The NYC Second Amendment infringement case you're not hearing about

AP Photo/Mark Lennihan

Cavalier Knight lives in New York City. He currently holds an FFL issued by the ATF and has his Class III endorsement. Knight’s business, as noted in his own words on his webpage, specializes “in providing quality firearms and tactical ballistic protection.” The items Knight mostly focuses on selling would be plate carriers and ballistic armor, although he has bigger aspirations. He’s a registered vendor able to sell goods and conduct commerce with the City of New York. Even though Knight has his federally issued FFL, he can’t deal in firearms in New York City. This situation he’s in intrigued me, so we had a chat.

My issue is I’ve had an FFL since about 2011. When I first went to get it, they denied it because they said I didn’t have the State Firearm Dealer’s License from the City. And I didn’t have a location. But, you can’t get the State Firearm Dealer’s License unless you have an FFL first. And, the ATF allows you to keep inventory at offsite storage locations, and you can go to gun shows and do stuff in e-commerce. So you don’t really need a store, so they [ATF] reversed my FFL [denial] and ended up giving it to me. But the City of New York’s thing is they have this caveat where they won’t issue the State Firearm Dealer’s License to you unless you have a physical store.

Immediately the situation made me think of the laws in New Jersey being akin to this, where there was a crack-down on so-called “kitchen table” dealers. These anti-freedom jurisdictions get off on subverting the freedoms and liberties of the citizens they’re supposed to be serving. What difference does it make if a dealer sells a firearm on his kitchen table or from across a glass cabinet in a store? I once visited an impressive in-home FFL and his basement was a Mecca of firearms.

This requirement is just flat out discrimination. This is an economic sanction of sorts. Like everything else in a corrupt system, if you don’t have the money, you can’t come to play.

To make sure we were on the same page, I asked Knight where in New York City he was, remembering the five boroughs all fall under the same crappy laws. He told me smack dab in the middle of the viper pit (my words, not his), Manhattan. 

I could count on two fingers the number of locations I’ve personally visited in Manhattan where I laid my hands on firearms. One being the Beretta Gallery, a location that’s difficult to call a “gun dealer” in the sense of what most of America knows as a “gun dealer”. The Beretta Gallery is very-much-so like a shotgun museum of sorts. I implore people who do decide to wade through the muck and filth of the City to visit that location. The other location was an exclusive establishment that I’m just not going to talk about. But how many FFLs are there really in New York City?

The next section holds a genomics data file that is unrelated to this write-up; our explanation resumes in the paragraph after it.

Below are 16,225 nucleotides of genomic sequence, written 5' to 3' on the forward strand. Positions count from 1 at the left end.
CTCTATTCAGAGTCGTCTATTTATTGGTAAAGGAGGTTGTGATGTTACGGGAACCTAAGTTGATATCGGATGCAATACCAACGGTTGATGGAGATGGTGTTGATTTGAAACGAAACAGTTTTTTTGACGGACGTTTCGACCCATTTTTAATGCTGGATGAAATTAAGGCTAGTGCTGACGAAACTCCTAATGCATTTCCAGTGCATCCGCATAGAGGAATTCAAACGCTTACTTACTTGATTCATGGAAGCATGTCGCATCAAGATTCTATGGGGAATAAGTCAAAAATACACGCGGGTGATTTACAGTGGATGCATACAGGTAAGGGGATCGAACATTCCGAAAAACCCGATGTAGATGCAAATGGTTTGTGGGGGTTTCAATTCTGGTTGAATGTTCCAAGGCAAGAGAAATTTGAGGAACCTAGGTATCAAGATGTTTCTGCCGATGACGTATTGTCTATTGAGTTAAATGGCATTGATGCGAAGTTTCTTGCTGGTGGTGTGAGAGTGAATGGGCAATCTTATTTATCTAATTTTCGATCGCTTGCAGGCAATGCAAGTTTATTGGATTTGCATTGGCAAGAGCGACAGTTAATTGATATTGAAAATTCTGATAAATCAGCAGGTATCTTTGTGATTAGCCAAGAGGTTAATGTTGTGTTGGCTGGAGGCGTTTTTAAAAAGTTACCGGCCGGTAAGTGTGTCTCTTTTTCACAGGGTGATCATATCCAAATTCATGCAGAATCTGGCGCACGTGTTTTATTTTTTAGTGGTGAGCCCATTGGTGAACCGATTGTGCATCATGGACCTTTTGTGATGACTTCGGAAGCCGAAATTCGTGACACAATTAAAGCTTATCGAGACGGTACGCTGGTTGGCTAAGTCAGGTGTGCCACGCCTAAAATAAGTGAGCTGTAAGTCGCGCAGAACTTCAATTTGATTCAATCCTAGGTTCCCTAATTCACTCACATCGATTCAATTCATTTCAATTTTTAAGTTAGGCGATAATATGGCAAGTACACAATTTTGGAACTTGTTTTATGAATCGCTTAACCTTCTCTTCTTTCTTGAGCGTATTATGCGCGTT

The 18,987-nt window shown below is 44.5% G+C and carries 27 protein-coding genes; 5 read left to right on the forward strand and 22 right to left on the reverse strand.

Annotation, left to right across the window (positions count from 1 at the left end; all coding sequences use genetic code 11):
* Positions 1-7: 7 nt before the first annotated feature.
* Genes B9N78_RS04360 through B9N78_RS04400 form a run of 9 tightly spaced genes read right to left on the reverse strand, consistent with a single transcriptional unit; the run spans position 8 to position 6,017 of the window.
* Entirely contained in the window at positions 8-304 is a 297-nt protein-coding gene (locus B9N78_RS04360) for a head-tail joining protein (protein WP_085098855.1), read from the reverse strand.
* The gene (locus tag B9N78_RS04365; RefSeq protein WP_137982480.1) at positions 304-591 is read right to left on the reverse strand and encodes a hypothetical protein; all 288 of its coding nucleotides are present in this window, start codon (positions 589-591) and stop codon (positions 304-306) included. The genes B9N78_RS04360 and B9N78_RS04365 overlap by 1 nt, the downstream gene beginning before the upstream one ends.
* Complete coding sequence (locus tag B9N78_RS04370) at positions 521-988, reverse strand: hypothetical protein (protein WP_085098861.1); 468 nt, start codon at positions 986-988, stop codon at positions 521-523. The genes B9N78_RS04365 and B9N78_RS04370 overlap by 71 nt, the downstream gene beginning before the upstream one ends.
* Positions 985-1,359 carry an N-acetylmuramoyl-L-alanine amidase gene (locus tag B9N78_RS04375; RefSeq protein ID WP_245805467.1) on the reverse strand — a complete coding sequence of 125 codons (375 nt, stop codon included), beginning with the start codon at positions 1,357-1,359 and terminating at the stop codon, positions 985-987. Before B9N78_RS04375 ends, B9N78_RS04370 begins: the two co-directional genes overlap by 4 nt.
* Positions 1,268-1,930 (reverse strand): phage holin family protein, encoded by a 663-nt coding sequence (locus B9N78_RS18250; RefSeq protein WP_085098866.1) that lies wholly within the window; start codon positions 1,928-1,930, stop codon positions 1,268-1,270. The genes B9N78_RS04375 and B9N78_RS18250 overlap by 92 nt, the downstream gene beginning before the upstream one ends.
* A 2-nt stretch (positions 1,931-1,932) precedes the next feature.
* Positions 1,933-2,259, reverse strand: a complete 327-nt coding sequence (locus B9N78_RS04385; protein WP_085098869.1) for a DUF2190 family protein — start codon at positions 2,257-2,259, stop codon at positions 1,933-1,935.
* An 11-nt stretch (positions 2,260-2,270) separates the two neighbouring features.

According to the ATF, the entire State of New York has 2,105 registered FFLs of all types. Knight’s FFL is one of nine in the entirety of New York, NY, Manhattan, aka the Big (spoiled) Apple. This requirement that all FLLs must have a brick and mortar location before they’re issued a license by the city is absurd. Even worse; this requirement, is not actually in the law according to Knight.

There’s no requirement for a physical store under the law, penal law, federal law. Because I’m an FFL, I can just go to gun shows, never sell over the counter. I can sell through the mail order, never sell over the counter sale, to do e-commerce, never do a transfer. I don’t have to do any of that. I can pick which one I want. I said “You can’t take the parts that I can do and just stick me in the store.”

Where does this leave Knight? His only option left is a court challenge. Knight mentioned he’d been an FFL since around the year 2011. Keeping that in mind, his story is actually pretty long, winding, and might make your head spin. We’re going to cut to what litigation he’s involved in today.

On July 8, 2021 Knight filed his most recent brief in the Appellate Division, First Judicial Department Case No. 2020-04746. His brief presented six questions, with the some of the more compelling being:

(1) Can Appellees use “Title 38 – R.C.N.Y. and/or NYC Administrative Code” to prohibit “Federal Firearms Licensees 01” from selling firearms in “intrastate” and/or “interstate” commerce via “mail-order” and/or “e-commerce?” Although it is an Article III economic “injury-in-fact,” and violates the “(Dormant) Commerce Clause,” “Title 18 – U.S.C. § 923, and “Title 42 – U.S.C. § 1983.”

(2) Can Appellees prohibit “Federal Firearms Licensees 01” from engaging in “intrastate” commerce at “gun shows?” By refusing to issue a state “Firearms Dealer’s License” to “applicants” because they do not possess a “brick & mortar” store in the City of New York? In violation of “Title 27 – C.F.R. § 478.100(a)(1)” and/or “NYS PL §§ 400.00(1)(n)-(8).”

(3) Can Appellees mandate that all “Federal Firearms Licensees 01” must possess a “brick & mortar” store in the City of New York? As a prerequisite to apply for a state “Firearms Dealer’s License” to sell “handguns and/or ammunition” and/or “Carry Business License” to “handle” inventory? In violation of “NYS PL §§§ 400.00(1)(n)-(2)(f)-(8).”

Those are great questions to ask. This is clearly another regulatory scheme. The matter of the City not issuing a State license unless the applicant fulfills whatever arbitrary requirement set forth by bureaucrats is one ripe for judicial review. Racketeering and corruption truly go hand in hand in the City.